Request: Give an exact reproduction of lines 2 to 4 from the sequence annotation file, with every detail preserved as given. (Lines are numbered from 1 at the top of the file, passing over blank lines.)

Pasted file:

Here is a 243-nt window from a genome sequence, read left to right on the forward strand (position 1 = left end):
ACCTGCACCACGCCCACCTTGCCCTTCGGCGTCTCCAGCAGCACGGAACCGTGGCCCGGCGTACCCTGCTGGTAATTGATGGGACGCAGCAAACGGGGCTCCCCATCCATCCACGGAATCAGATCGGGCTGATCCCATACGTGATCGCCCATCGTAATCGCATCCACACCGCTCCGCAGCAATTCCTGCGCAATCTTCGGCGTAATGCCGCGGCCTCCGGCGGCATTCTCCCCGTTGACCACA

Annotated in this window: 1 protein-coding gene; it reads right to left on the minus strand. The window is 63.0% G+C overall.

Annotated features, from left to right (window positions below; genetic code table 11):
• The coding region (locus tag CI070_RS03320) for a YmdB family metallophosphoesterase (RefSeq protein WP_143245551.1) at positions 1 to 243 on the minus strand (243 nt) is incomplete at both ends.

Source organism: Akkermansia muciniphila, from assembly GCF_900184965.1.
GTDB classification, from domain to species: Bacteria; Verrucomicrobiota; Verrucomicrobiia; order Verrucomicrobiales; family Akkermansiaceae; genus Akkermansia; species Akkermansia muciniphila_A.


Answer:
ACCTGCACCACGCCCACCTTGCCCTTCGGCGTCTCCAGCAGCACGGAACCGTGGCCCGGCGTACCCTGCTGGTAATTGATGGGACGCAGCAAACGGGGCTCCCCATCCATCCACGGAATCAGATCGGGCTGATCCCATACGTGATCGCCCATCGTAATCGCATCCACACCGCTCCGCAGCAATTCCTGCGCAATCTTCGGCGTAATGCCGCGGCCTCCGGCGGCATTCTCCCCGTTGACCACA

Annotated in this window: 1 protein-coding gene; it reads right to left on the minus strand. The window is 63.0% G+C overall.

Annotated features, from left to right (window positions below; genetic code table 11):